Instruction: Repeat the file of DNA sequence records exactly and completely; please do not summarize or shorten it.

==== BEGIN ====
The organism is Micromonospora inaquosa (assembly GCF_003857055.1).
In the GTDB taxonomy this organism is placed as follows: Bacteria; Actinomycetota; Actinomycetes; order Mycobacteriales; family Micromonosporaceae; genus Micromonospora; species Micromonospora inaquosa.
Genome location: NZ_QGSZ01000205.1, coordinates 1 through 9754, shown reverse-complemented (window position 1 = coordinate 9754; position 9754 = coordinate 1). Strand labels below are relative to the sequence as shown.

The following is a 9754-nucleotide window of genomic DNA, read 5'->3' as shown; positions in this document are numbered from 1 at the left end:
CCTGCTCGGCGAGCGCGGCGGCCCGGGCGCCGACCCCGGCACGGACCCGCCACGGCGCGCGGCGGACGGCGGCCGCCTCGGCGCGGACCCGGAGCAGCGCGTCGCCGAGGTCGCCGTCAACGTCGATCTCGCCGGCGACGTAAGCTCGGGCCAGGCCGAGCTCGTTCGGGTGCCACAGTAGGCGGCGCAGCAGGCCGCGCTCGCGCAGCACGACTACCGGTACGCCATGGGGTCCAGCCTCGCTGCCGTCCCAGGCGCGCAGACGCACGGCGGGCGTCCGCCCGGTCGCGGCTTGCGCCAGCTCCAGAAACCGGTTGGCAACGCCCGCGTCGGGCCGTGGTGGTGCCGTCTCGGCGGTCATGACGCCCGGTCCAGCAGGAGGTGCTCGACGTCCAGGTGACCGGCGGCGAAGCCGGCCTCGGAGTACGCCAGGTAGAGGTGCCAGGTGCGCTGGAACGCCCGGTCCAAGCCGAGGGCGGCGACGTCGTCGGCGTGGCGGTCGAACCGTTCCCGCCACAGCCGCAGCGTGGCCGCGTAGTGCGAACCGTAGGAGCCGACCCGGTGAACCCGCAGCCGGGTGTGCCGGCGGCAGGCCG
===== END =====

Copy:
The organism is Micromonospora inaquosa (assembly GCF_003857055.1).
In the GTDB taxonomy this organism is placed as follows: Bacteria; Actinomycetota; Actinomycetes; order Mycobacteriales; family Micromonosporaceae; genus Micromonospora; species Micromonospora inaquosa.
Genome location: NZ_QGSZ01000205.1, coordinates 1 through 9754, shown reverse-complemented (window position 1 = coordinate 9754; position 9754 = coordinate 1). Strand labels below are relative to the sequence as shown.

The following is a 9754-nucleotide window of genomic DNA, read 5'->3' as shown; positions in this document are numbered from 1 at the left end:
CCTGCTCGGCGAGCGCGGCGGCCCGGGCGCCGACCCCGGCACGGACCCGCCACGGCGCGCGGCGGACGGCGGCCGCCTCGGCGCGGACCCGGAGCAGCGCGTCGCCGAGGTCGCCGTCAACGTCGATCTCGCCGGCGACGTAAGCTCGGGCCAGGCCGAGCTCGTTCGGGTGCCACAGTAGGCGGCGCAGCAGGCCGCGCTCGCGCAGCACGACTACCGGTACGCCATGGGGTCCAGCCTCGCTGCCGTCCCAGGCGCGCAGACGCACGGCGGGCGTCCGCCCGGTCGCGGCTTGCGCCAGCTCCAGAAACCGGTTGGCAACGCCCGCGTCGGGCCGTGGTGGTGCCGTCTCGGCGGTCATGACGCCCGGTCCAGCAGGAGGTGCTCGACGTCCAGGTGACCGGCGGCGAAGCCGGCCTCGGAGTACGCCAGGTAGAGGTGCCAGGTGCGCTGGAACGCCCGGTCCAAGCCGAGGGCGGCGACGTCGTCGGCGTGGCGGTCGAACCGTTCCCGCCACAGCCGCAGCGTGGCCGCGTAGTGCGAACCGTAGGAGCCGACCCGGTGAACCCGCAGCCGGGTGTGCCGGCGGCAGGCCG